Recently, on my way to the kitchen to heat up my lunch, I overheard this comment: “A broken lock isn’t going to stop me from getting my coffee”. I politely laughed because a)it was my deputy director and b)I didn’t know what else to do but what I was really thinking was “wow, you need a support group. That is not healthy behavior”. I guess I don’t understand because I don’t drink coffee. There. I said it.
It’s such a relief to get that off my chest. I don’t drink coffee. I never have. I just don’t understand the appeal of a drink that gives you god-awful breath and stains your teeth. And it wasn’t until I became an adult until I realized what a social stigma it is not to drink coffee. I have yet to walk into a work kitchen, attend a meeting or commute without seeing the unmistakable signs of the legions of coffee drinkers. I’ve gotten used to the stares and gasps when I turn down offers for coffee. I’ve gotten used to this question: “How do you function? I’m no good before I have my coffee!” I’d like to answer that I wake up just fine in the morning and I have actually found that an almost 4-year-old screaming “Mommy!” is probably just as effective of a jolt as caffeine but I just shrug and smile.
My dislike for coffee is not a mystery. I can pinpoint the exact reason why I can’t stand it. I can trace the origins all the way back to my 11th grade math class. My teacher, who made me sit not only upfront but directly in front of his desk, was a sweaty mess of a man who always reeked of coffee and consistently had a drip or two stuck to his moustache. His coffee aroma was so strong that I think he might have bathed in it. He had coffee stink lines coming off of him that were so thick you could capture them and make another cup of coffee.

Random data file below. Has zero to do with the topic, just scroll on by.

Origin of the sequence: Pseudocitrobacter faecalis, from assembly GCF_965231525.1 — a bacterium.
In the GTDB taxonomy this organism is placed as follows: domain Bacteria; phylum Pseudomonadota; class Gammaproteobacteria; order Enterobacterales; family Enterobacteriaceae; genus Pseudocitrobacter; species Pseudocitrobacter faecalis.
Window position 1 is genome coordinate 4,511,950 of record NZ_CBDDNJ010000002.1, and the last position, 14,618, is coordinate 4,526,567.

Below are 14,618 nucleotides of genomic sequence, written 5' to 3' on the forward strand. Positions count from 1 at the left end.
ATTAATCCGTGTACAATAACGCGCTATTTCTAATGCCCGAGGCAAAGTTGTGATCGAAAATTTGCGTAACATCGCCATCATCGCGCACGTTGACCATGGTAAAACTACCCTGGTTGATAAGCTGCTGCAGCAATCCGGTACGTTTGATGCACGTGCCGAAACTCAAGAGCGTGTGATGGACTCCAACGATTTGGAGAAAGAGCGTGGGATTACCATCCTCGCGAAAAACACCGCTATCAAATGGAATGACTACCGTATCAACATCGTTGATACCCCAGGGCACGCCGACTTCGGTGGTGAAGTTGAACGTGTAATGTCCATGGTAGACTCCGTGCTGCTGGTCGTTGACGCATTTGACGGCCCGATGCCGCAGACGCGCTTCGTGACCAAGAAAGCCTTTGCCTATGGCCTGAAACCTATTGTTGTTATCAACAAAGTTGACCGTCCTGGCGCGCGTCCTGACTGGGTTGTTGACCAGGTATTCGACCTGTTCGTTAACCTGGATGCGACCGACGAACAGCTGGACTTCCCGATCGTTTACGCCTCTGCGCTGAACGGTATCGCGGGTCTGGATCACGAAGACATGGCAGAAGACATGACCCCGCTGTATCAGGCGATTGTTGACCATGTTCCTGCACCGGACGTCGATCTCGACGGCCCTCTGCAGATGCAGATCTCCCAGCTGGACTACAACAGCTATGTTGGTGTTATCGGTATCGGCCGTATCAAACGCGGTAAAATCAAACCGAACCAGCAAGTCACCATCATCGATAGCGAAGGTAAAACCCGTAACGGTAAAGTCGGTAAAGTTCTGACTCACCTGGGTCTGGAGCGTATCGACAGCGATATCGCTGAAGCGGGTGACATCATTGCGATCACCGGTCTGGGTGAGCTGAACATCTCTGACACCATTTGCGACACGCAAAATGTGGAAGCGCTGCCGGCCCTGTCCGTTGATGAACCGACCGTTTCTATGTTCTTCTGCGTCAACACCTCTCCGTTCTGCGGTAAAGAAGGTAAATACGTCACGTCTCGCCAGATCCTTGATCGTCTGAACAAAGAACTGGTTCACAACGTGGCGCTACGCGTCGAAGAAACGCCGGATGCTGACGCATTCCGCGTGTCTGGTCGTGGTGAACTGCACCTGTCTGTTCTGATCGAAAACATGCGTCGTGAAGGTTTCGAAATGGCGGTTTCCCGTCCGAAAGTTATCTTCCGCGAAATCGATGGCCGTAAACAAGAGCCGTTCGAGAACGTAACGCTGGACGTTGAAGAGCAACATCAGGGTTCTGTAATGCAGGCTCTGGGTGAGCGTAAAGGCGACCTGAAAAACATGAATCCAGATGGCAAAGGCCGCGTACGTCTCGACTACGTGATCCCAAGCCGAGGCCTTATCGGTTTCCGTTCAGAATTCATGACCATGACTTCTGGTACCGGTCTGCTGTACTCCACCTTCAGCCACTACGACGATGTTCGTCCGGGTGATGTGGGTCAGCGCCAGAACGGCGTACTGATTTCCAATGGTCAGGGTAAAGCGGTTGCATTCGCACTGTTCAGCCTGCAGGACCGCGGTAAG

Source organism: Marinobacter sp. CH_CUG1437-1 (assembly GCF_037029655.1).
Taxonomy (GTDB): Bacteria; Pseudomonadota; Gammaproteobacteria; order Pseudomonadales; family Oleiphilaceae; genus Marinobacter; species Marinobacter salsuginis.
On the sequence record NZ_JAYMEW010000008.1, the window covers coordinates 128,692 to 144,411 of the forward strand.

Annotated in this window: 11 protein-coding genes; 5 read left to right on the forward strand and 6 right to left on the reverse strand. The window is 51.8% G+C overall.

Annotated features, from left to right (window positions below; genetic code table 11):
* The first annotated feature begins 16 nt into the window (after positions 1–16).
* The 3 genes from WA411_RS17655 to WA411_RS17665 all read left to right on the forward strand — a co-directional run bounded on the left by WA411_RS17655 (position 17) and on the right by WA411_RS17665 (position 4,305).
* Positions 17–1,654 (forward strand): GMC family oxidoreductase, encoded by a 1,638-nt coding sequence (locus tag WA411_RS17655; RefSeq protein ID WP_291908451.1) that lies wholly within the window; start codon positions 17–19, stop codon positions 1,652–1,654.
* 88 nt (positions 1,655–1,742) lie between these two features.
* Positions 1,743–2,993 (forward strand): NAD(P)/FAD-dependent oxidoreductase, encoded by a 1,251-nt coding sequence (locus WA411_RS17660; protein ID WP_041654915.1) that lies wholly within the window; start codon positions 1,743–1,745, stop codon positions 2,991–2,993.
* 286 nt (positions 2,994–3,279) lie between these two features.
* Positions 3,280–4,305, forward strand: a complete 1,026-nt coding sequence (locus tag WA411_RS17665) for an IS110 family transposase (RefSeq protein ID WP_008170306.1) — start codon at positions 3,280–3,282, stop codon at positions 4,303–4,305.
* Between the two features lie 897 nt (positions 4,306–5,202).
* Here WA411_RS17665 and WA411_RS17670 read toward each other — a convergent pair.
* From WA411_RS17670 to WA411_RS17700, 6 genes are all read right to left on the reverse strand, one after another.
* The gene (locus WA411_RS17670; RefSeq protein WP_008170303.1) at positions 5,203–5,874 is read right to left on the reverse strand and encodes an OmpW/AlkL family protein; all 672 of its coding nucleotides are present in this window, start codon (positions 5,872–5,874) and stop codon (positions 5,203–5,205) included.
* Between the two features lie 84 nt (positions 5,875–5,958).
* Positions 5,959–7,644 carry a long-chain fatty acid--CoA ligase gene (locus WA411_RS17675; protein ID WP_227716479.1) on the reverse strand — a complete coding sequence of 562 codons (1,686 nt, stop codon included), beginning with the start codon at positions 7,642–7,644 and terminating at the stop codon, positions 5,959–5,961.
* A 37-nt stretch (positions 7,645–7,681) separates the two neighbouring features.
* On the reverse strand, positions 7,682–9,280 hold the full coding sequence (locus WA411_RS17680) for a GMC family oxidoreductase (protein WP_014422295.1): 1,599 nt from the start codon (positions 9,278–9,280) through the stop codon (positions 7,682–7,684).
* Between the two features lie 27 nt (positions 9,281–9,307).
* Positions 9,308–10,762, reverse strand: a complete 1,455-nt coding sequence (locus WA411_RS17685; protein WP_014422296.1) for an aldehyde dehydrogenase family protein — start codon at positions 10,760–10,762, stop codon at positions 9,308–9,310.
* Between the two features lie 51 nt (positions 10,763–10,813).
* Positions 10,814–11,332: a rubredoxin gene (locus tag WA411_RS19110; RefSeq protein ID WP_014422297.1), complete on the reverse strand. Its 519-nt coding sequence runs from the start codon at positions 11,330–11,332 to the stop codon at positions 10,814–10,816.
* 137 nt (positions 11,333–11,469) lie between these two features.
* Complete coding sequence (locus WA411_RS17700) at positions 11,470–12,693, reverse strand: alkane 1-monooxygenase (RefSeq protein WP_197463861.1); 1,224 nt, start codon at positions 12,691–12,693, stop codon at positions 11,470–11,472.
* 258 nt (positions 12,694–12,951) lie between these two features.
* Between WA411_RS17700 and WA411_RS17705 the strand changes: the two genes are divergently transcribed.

Then there was his breath. Dear Lord, his breath was the worst smell I have ever smelled. Imagine a landfill steeped in coffee and then covered in warm milk; that’s pretty close to what Math Teacher’s breath smelled like. It was so overpowering that most days I wished to lose my sense of smell. I had to smell this first thing in the morning, every morning, for 9 straight months. It was enough to ruin the drink for me forever. I cannot look at a cup of coffee without immediately flashing back to my math class horror. Then I start to relive the smell and the awfulness of it all and I run, not walk, away from the coffee.
There’s nothing that anyone can do or say that will get me to start drinking coffee at this point. And boy, do people try. But my repulsion is so strong that I made it through college, grad school, and living with a newborn all without drinking coffee. I think I am one of the few people left on earth who will go into a Dunkin Donuts and actually get a donut. In fact, the only coffee pot I have cost $12 and comes out only when my parents visit (and sometimes not even then. They go down the street to Dunkin Donuts because I don’t have coffee filters or coffee grounds. Or is it coffee beans? Whichever it is, I don’t have either).
So now you know one of my secrets. I don’t drink coffee. I hope we can still be friends.